The thing is, he's become tame very quickly because difficult child 3 has been handling him a lot. A clipped budgie that can't fly very far is very dependent on his owner to read his signals and tend to his needs. Lucky the budgie learned very quickly that we would take him where he wanted to go; and he indicates where he wants to go by taking off and trying to fly in that direction. Sometimes he just cranes his neck in that direction. He chirps a lot just before he takes off, we're recognising his signals there, too. And because of his clipped wing, he flies a few feet and descends to the floor. When he lands, he trots around craning his neck for us to come pick him up and take him to his cage, or to the perch where Daisy is sitting.

    Lucky has been hand-tame since his first week. And then we discovered (through a very useful website) that you can train budgies with reward food, especially millet. And much as Lucky enjoys his seed and being carried, he goes crazy over millet.
    Then we introduced Daisy to millet. Taming her isn't easy, she's two years old and very skittish. But she will now tolerate a hand in her cage. That took about two months of patience and persistence. She also will go back to her cage at sunset. And once she learned about millet, she saw that Lucky was getting fed a lot of millet while sitting on my arm so she will now perch on my arm at the same time, sharing the millet.

    We may never get any further than that with Daisy, but Lucky's extreme tameness and gentle nature make up for it. difficult child 3 spends most of his time at home, with Lucky perched on his shoulder. Lucky hears difficult child 3's voice in the morning and begins to chirp loudly, repeatedly, asking to be got out of his cage.

    Mess - minimal. A seed-fed budgie has dry droppings and not many of those. We made a play-gym tree stand thing, which Lucky can spend time perched on. Droppings can collect under that, but we can take it outside or empty it over the bin. Daisy perches in my bathroom over the loo and droppings collect on the cistern. We have a paper towel there to catch droppings, so it's easy to change that over.

    Other food - we're getting them used to at least trying fresh vegetables, but neither of them is really keep to do more than taste.

    For a smarter version of a budgie, but almost the same size - a cockatiel is great.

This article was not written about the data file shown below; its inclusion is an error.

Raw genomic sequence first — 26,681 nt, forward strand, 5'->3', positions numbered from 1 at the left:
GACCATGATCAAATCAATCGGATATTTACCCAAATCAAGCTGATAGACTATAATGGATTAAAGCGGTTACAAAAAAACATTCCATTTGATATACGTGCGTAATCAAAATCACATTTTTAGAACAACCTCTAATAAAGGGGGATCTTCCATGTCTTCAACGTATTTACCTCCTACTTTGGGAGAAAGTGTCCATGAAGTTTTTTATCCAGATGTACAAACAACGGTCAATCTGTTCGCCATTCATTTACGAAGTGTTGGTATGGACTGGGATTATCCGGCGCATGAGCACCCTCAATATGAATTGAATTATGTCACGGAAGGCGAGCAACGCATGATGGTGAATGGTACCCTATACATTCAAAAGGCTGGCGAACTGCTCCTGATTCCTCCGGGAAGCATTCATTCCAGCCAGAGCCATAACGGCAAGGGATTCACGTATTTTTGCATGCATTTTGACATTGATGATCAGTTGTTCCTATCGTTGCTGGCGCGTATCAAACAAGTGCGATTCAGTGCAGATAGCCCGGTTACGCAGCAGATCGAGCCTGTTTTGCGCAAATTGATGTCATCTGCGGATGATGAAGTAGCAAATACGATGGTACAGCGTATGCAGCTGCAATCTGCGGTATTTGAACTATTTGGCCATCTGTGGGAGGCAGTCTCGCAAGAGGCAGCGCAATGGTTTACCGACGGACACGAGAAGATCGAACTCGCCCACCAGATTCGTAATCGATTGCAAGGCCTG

Anything much larger can be louder, or a problem in other ways. Larger parrots are also more long-lived and hence are a longer-term responsibility. But they make wonderful pets, if you're inclined to taming them and allowing them freedom outside a cage.

    It does take responsible ownership and supervision with younger children, though.

    easy child 2/difficult child 2's exBF had a pet Rainbow Lorikeet which sadly spent most of its time in the (admittedly large) cage. The boy was at school most of the time and then out with friends while the mother was either at work or out at night socialising ("Son? WHAT son? Oh, THAT kid?"). She badly neglected her son's emotional needs so you can imagine what she was like with the bird. Poor thing was a basket case when we met him, trying to mate with his water dish. Apart from saying his name and screeching, the only sound he made was to imitate a ringing telephone. It was probably the only sound it ever heard for most of the days.

    So anyway, that's my bid in for a bird as a pet.

  11. SRL

    SRL Active Member

    Nateisnuts, would you kindly add a signature so that posters are better able to see what issues your difficult child is dealing with? Go to the User CP tab at the upper left and it only takes a few minutes. We do ask parents not to include pictures or any other info that could help identify your child.
  12. tjg4god

    tjg4god just me

    Just wanted to tell you about our experience with pets. 8 year old difficult child has shih tzu indoors. It really helped him as far as companionship however difficult child 2 who has the dbd and mood disorders likes the dog but cannot control the urge to hurt him. He pulls his hair and tail, pinches him and chokes him to the point we are not sure if we should keep the dog but then again it is not fair to difficult child 1 to get rid of him because his brother acts out. So we try to keep them seperated as much as possible. Now that being said we have 2 big dogs outside and when difficult child plays with them he don't do those things. So maybe if you get a bigger dog than your difficult child he might not have issues with hurting it. don't know if this helps but I hope so. Good luck and keep us updated.;)
  13. nateisnuts

    nateisnuts New Member

    thank you guys! ive talked it over with hubby and with mom and dad, since we live on their property lol and we are gonna start looking around...i think the biggest we can go for our space though is the puggle or maybe alab mix with something a little smaller. thank you again!